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Arch Phys Med Rehabil. 2016 Oct;97(10):1687-1695.e5. doi: 10.1016/j.apmr.2016.04.005. Epub 2016 Apr 30.

Empowering Adults With Chronic Spinal Cord Injury to Prevent Secondary Conditions.

Author information

1
New England Regional Spinal Cord Injury Center Model Systems Network, Boston, MA; The Health and Disability Research Institute, Department of Health Policy and Management, Boston University School of Public Health, Boston, MA. Electronic address: bvergo@bu.edu.
2
New England Regional Spinal Cord Injury Center Model Systems Network, Boston, MA; The Health and Disability Research Institute, Department of Health Policy and Management, Boston University School of Public Health, Boston, MA.
3
Center for Collaboration, Motivation and Innovation, Hope, BC, Canada.
4
New England Regional Spinal Cord Injury Center Model Systems Network, Boston, MA; Rehabilitation Services and Outpatient Services, Spinal Cord Injury Program, Gaylord Hospital, Wallingford, CT.
5
New England Regional Spinal Cord Injury Center Model Systems Network, Boston, MA; Hospital for Special Care, New Britain, CT.
6
New England Regional Spinal Cord Injury Center Model Systems Network, Boston, MA; Hartford Hospital, Hartford, CT.

Abstract

OBJECTIVE:

To develop and assess the feasibility of My Care My Call, an innovative peer-led, community-based telephone intervention for individuals with chronic spinal cord injury (SCI) using peer health coaches.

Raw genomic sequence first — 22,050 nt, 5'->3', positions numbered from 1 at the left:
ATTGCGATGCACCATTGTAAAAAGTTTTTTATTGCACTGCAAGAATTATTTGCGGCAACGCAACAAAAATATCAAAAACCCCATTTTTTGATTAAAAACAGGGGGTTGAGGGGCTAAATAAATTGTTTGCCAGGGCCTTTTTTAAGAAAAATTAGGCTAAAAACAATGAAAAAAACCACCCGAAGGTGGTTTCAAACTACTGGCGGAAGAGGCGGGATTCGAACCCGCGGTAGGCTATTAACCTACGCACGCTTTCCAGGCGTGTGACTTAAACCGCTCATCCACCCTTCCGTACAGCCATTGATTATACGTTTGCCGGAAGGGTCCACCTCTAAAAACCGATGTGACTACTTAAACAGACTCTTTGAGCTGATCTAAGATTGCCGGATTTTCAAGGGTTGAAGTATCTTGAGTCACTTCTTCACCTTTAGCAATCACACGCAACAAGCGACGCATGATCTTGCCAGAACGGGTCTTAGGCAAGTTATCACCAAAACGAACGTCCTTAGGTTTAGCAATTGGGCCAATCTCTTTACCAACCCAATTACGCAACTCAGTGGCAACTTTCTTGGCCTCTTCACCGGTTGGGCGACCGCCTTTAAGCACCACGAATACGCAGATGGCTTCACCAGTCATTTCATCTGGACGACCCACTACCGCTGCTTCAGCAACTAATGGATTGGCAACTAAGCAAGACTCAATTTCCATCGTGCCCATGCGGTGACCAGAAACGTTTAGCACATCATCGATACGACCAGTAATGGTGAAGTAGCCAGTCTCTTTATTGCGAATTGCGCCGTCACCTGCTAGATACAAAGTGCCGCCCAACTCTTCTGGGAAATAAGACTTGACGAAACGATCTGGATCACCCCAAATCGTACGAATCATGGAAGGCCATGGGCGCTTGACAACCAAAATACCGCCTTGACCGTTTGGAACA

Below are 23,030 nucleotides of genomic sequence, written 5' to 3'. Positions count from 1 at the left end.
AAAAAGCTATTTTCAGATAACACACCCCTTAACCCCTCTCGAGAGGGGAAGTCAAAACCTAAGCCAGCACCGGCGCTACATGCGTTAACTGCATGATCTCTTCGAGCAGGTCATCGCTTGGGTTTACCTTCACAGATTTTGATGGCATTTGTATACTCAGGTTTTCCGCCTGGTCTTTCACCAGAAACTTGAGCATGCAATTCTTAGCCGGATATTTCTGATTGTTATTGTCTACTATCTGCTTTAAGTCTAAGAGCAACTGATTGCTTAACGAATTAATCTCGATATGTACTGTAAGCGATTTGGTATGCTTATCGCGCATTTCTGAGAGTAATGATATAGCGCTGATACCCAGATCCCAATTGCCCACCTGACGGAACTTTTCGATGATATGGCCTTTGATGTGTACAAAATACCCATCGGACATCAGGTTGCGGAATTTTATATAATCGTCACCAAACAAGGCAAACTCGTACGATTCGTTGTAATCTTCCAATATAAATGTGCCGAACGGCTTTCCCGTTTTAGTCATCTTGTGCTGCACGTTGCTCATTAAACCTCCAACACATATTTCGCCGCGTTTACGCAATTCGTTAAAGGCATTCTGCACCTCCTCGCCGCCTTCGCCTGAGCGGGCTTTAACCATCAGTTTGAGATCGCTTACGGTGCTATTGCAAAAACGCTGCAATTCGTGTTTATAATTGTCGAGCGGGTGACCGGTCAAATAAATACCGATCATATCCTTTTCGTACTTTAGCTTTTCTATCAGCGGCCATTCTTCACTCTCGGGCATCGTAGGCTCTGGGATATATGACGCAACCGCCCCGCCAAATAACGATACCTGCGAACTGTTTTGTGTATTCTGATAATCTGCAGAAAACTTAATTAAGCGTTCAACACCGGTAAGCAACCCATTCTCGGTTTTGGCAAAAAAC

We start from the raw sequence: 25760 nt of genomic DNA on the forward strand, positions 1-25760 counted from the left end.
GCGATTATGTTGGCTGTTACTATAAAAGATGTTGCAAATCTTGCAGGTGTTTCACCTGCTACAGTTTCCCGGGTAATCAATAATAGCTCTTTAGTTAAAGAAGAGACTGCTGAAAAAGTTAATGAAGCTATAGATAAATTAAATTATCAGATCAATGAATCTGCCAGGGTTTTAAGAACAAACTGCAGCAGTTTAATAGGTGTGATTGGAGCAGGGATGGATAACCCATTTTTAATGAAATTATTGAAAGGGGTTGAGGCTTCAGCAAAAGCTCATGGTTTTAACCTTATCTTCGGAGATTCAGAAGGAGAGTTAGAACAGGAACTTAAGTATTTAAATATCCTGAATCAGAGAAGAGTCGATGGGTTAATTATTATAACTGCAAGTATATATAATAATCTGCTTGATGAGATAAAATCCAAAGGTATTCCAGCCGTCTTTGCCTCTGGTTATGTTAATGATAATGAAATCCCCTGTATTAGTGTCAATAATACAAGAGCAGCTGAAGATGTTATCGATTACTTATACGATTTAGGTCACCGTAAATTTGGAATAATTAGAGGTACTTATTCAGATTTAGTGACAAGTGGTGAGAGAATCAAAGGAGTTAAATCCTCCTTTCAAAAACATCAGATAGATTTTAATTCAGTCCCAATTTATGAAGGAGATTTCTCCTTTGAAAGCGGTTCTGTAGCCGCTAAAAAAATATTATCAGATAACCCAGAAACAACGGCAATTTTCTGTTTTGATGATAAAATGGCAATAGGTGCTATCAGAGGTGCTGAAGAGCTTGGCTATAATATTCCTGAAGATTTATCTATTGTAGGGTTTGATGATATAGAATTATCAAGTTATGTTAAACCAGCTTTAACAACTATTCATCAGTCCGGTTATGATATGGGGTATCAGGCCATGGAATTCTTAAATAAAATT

DESIGN:

Qualitative pilot study.

SETTING:

General community.

PARTICIPANTS:

Convenience sample of consumer advocates with traumatic SCI ≥1 year postinjury (N=7).

INTERVENTIONS:

My Care My Call applies a health empowerment approach for goal-setting support, education, and referral to empower consumers in managing their preventive health needs. For feasibility testing, peer health coaches, trained in brief action planning, called participants 6 times over 3 weeks.

MAIN OUTCOME MEASURES:

Identified focus areas were acceptability, demand, implementation, and practicality. Participant outcome data were collected through brief after-call surveys and qualitative exit interviews. Through a custom website, peer health coaches documented call attempts, content, and feedback. Analysis applied the constant comparative method.

RESULTS:

My Care My Call was highly feasible in each focus area for participants. Concerning acceptability, participants were highly satisfied, rating peer health coaches as very good or excellent in 80% of calls; felt My Care My Call was appropriate; and would continue use. Regarding demand, participants completed 88% of scheduled calls; reported that My Care My Call fills a real need; and would recommend it. Considering implementation, peer health coaches made 119% of expected calls, with a larger focus on compiling individualized resources. For practicality, call duration averaged 29 minutes, with 1 hour of additional time for peer health coaches. Participant effects included feeling supported, greater confidence toward goals, and greater connection to resources. Subsequently, several process changes enhanced peer health coach training and support through role-plays, regular support calls, and streamlined My Care My Call support materials.

CONCLUSIONS:

After process changes, a randomized controlled trial to evaluate My Care My Call is underway.

KEYWORDS:

Community-based participatory research; Feasibility studies; Rehabilitation; Spinal Cord Injuries; Telemedicine

PMID:
27143581
DOI:
10.1016/j.apmr.2016.04.005
[Indexed for MEDLINE]

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